But we are now doing what we said we wouldn’t do in Colombia, and that is driving in the dark. Pasto is approx. 80km away and we are soon on a very busy and winding road with many warnings of blind bends. We learn very quickly that motorists find it impossible to stay for long behind the many, slower moving lorries and take huge risks overtaking in dangerous places, even at night.
We arrive safely in Pasto but in the pouring rain and with many bedraggled looking Halloweeners on the main street. We are lucky in finding Hotel Chambu, an OK hotel and where we just manage to slide under the concrete into their secure parking area, taking care to avoid the light bulbs which are hanging lower than the 2.6m. It’s cold and wet and we don’t feel like walking far to find something to eat, so it’s nearby Mr Pollo (Chicken) packed full of halloween party people, so that we feel like the odd ones out as we sit next to Dracula and his wife and son! It has been a long day but interesting!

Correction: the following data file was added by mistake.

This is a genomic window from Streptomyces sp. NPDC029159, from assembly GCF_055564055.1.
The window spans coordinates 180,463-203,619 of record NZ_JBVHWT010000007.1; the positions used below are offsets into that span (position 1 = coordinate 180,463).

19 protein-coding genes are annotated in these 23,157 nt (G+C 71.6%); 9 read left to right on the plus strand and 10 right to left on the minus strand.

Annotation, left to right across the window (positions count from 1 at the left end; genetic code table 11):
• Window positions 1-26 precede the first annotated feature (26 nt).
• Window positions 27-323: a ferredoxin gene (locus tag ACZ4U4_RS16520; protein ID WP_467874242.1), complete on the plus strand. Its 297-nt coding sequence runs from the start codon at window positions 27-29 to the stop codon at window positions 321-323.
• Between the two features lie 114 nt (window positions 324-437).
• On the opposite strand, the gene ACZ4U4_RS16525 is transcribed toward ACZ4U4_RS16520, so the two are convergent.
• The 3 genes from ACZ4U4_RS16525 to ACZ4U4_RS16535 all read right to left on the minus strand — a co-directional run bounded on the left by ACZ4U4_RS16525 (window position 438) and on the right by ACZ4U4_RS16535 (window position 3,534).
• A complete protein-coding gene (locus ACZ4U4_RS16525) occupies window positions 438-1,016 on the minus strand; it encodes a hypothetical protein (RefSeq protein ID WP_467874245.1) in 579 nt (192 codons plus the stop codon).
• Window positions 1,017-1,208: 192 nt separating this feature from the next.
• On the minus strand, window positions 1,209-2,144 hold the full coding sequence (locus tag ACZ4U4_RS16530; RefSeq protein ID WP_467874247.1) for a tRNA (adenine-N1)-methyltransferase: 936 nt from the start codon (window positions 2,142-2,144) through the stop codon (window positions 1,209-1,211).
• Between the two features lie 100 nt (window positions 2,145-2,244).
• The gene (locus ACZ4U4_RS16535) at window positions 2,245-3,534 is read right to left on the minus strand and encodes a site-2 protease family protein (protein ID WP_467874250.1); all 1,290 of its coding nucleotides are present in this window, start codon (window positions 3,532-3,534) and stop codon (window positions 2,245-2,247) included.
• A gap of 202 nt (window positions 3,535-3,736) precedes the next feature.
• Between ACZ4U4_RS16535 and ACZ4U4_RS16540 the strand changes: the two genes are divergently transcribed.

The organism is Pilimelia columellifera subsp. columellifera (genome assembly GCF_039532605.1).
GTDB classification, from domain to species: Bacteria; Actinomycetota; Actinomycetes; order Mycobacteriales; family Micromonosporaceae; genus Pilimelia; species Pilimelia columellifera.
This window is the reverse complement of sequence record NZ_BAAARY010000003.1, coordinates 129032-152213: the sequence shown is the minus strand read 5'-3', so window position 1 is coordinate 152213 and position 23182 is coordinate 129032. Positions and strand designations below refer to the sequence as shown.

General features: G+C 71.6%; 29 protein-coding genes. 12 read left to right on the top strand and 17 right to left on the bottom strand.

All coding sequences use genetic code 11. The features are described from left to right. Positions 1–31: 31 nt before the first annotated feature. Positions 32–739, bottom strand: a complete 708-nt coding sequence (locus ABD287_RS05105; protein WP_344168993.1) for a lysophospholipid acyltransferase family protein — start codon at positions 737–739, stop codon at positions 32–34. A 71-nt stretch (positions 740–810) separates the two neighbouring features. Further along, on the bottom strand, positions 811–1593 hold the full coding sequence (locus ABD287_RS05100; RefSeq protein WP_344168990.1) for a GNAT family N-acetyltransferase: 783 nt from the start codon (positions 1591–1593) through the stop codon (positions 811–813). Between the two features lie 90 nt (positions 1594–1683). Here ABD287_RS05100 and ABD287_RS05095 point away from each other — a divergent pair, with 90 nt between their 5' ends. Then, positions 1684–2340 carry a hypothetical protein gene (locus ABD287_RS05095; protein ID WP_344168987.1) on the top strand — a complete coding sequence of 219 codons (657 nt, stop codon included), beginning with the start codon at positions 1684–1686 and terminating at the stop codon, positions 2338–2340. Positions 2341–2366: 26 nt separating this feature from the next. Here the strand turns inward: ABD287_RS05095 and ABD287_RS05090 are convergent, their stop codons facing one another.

1st November – We fight our way out of Pasto mainly because so many roads are closed off, causing huge traffic jams. We take the road north to Popayan, 280km away. Many enormous lorries once again on the road, where houses are perched on forested hillsides amongst banana trees. We know today to be very much aware of the impatient car drivers overtaking on hazardous bends. Clouds of white butterflies flutter by the roadsides, perhaps they have hatched after the rain last night. Crossing over the Dos Rios de Uribe brings us into a very Afro-Colombian area, where we feel we have been transported back into Africa. There’s a smell of woodsmoke as people sit under the shade of huge mango trees, brightly coloured washing hanging over the fences and stalls at the side of the road selling cheeses, melons, mangoes and huge bunches of green bananas. Beautiful trees aflame with brilliant, orange flowers make splashes of colour amongst the many shades of green…..pale green, feathery fronds of bamboo, huge tree ferns and chocolate coloured rivers rushing down from the hills. But the bends up and down and round this landscape continue, along with the heavy traffic and constant roadworks. Although the scenery has been fantastic, the intensity of this journey has not. It has taken us 8 hours to cover the 280km and once again it is dark by the time we arrive in Popayan.